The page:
Display Settings:

Format

Send to:

Choose Destination
Schizophr Res. 2012 Mar;135(1-3):144-51. doi: 10.1016/j.schres.2011.11.025. Epub 2011 Dec 15.

Olfactory processing, sex effects and heterogeneity in schizophrenia.

Author information

  • 1New York University School of Medicine, Institute for Social and Psychiatric Initiatives, 500 1st Avenue, NBV 22N10, New York, NY 10016, USA. dolores.malaspina@nyumc.org

Abstract

INTRODUCTION:

Smell identification deficits are associated with negative symptoms in schizophrenia, particularly in males. Far less information is known about the relationship of odor detection sensitivity (acuity) and negative symptoms in schizophrenia, and currently there is a dearth in sex-stratified research specifically examining odor sensitivity and smell identification.

METHODS:

Fifty-eight individuals with schizophrenia and 42 healthy comparison subjects were assessed on tests of odor sensitivity, smell identification and cognition. Negative symptoms were assessed with the Positive and Negative Syndrome Scale and the Schedule for the Deficit Syndrome.

RESULTS:

In healthy males, increased odor detection sensitivity predicted better smell identification scores. In contrast, male schizophrenia patients showed a significant inverse relationship, in which increased odor sensitivity predicted lower smell identification scores. Odor sensitivity and smell identification were unrelated in both schizophrenia and healthy females. Olfactory processing was strongly linked to negative symptoms, but the relationships differed by sex. Emotional expression deficits were related to odor detection hypersensitivity in female patients, whereas smell identification deficits predicted these emotional deficits in male cases.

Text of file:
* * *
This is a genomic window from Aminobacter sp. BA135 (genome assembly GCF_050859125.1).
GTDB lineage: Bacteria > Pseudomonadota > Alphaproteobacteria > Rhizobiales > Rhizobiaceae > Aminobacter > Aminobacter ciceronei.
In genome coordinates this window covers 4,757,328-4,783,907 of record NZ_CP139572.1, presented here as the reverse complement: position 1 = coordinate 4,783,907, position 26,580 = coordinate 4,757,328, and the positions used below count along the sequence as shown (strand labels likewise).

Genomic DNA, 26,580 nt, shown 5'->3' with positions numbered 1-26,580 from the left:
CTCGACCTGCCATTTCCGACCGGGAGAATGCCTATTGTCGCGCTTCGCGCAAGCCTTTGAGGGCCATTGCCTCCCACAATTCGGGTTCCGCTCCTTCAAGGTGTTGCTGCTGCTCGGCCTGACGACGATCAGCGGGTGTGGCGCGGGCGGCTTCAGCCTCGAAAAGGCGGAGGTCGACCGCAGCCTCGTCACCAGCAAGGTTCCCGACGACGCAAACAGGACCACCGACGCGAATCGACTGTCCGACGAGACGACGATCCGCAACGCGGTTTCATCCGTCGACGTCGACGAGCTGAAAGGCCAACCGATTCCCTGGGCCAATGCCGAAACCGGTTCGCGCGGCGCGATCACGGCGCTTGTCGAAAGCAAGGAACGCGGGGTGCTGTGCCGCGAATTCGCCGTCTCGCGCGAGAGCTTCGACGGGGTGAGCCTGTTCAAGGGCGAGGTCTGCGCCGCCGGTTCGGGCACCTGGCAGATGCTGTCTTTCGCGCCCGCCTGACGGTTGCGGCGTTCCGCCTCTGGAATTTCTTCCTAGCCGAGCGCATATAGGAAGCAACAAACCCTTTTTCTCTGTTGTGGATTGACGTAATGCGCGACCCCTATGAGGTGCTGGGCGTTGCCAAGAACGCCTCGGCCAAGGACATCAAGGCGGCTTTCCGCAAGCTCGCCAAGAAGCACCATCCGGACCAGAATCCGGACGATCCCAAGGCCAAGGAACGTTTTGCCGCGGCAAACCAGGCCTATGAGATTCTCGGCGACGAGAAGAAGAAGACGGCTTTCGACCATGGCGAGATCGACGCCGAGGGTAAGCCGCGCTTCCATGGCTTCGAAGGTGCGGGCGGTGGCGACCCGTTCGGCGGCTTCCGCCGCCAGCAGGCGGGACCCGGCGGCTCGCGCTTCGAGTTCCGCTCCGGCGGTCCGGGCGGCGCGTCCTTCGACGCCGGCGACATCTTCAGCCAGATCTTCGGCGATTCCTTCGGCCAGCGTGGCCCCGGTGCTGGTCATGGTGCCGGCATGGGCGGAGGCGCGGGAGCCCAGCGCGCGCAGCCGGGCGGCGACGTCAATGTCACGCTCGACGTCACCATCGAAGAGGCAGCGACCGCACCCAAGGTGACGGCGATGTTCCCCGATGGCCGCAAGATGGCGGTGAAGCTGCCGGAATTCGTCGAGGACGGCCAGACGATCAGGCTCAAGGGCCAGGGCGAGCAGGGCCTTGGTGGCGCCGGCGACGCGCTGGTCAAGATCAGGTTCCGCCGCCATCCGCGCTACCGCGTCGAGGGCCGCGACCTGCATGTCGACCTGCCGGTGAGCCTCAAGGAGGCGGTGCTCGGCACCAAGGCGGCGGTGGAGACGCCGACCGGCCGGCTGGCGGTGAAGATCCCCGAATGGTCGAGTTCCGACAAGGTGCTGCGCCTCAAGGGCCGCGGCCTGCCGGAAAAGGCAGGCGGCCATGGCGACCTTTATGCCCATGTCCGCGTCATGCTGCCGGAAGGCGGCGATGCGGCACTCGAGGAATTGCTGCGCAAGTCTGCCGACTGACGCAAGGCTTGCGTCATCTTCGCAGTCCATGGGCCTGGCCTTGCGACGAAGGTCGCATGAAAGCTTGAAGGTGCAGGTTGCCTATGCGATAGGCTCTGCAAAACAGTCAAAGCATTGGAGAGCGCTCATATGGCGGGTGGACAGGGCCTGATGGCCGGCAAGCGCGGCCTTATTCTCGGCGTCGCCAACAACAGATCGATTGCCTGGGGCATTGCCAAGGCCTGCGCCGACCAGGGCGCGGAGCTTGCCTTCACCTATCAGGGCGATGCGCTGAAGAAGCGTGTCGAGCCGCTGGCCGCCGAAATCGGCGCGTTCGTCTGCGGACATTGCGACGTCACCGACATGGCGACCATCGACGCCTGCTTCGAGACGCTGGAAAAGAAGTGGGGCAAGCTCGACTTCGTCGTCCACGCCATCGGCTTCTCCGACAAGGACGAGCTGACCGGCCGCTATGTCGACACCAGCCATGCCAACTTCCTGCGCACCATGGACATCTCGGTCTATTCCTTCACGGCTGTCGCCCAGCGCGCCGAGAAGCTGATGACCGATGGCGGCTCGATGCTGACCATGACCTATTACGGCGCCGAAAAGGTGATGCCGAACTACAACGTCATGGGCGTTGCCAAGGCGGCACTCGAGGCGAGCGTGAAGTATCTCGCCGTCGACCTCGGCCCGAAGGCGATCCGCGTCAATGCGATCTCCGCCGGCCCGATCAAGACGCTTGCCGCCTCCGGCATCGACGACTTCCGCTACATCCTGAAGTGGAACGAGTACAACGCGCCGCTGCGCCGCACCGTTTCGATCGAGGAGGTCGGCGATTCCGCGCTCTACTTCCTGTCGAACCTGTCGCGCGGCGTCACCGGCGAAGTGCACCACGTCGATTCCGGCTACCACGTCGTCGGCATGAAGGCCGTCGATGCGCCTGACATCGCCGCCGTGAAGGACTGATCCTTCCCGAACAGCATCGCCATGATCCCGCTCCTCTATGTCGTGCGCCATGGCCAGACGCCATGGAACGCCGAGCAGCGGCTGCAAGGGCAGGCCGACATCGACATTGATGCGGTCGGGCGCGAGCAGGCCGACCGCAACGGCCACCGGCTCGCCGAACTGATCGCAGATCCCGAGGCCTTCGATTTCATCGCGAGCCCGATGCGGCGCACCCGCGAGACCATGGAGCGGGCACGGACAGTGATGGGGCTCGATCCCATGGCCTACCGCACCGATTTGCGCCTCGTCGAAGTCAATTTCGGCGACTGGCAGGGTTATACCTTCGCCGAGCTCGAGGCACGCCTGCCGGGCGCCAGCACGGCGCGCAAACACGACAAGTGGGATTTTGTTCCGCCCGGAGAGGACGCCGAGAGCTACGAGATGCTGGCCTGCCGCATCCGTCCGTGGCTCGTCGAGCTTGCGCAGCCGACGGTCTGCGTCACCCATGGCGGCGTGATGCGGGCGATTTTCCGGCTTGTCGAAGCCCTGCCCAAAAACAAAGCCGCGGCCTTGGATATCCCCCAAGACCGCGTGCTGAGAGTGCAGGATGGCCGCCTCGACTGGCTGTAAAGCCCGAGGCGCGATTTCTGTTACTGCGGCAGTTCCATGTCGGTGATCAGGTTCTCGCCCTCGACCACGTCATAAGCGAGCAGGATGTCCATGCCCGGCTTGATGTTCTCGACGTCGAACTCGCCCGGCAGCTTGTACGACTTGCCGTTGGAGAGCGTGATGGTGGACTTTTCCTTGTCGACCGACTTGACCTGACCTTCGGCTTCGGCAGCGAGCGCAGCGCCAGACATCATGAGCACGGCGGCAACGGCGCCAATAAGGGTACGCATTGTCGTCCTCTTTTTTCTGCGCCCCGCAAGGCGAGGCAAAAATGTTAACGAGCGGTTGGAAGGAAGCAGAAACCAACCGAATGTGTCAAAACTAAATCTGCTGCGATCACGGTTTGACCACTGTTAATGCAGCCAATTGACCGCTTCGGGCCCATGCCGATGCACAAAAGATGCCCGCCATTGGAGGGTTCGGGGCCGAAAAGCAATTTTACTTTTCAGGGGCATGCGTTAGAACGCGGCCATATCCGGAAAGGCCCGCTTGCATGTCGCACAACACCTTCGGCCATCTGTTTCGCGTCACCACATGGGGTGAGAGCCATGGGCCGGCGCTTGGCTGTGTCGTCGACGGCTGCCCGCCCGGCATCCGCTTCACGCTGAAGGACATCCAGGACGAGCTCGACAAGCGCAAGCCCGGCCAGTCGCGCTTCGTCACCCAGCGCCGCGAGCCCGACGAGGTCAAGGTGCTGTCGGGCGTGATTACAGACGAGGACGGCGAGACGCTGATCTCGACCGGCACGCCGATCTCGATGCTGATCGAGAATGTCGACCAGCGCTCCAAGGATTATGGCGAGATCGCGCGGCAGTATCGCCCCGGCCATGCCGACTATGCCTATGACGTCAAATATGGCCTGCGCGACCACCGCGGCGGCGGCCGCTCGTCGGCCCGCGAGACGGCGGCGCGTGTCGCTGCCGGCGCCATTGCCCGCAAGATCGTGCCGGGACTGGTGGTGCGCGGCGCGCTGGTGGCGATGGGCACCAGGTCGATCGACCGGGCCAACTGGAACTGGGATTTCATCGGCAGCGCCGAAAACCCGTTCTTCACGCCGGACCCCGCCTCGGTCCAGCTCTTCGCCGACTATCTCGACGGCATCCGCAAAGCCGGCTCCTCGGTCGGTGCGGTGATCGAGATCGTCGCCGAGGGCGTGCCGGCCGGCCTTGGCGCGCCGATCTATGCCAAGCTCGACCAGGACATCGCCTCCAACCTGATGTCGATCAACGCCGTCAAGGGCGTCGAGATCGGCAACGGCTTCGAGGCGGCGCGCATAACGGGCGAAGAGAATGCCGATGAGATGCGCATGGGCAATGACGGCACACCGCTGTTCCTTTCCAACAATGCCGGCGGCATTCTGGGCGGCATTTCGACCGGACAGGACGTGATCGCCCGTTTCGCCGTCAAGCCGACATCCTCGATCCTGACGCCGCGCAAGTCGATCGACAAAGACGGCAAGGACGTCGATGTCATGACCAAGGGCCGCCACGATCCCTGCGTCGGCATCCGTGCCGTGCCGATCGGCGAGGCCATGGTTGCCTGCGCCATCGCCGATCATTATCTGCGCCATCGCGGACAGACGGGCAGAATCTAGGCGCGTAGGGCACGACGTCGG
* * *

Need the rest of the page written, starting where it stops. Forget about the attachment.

CONCLUSION:

Sex differences in olfactory functioning were identified in healthy subjects and in schizophrenia patients. Smell identification was related to negative symptoms in males with schizophrenia, whereas odor detection sensitivity predicted these features in females. Sex differences should be considered in future analyses that employ odor stimuli for neuropsychiatric research.

Copyright © 2011 Elsevier B.V. All rights reserved.

PMID:
22177347
[PubMed - indexed for MEDLINE]
PMCID:
PMC3288877
Free PMC Article

Images from this publication.See all images (2)Free text

Figure 1
Figure 2
PubMed Commons home

PubMed Commons

0 comments
How to join PubMed Commons

    Supplemental Content

    Full text links

    Icon for Elsevier Science Icon for PubMed Central
    Loading ...
    Write to the Help Desk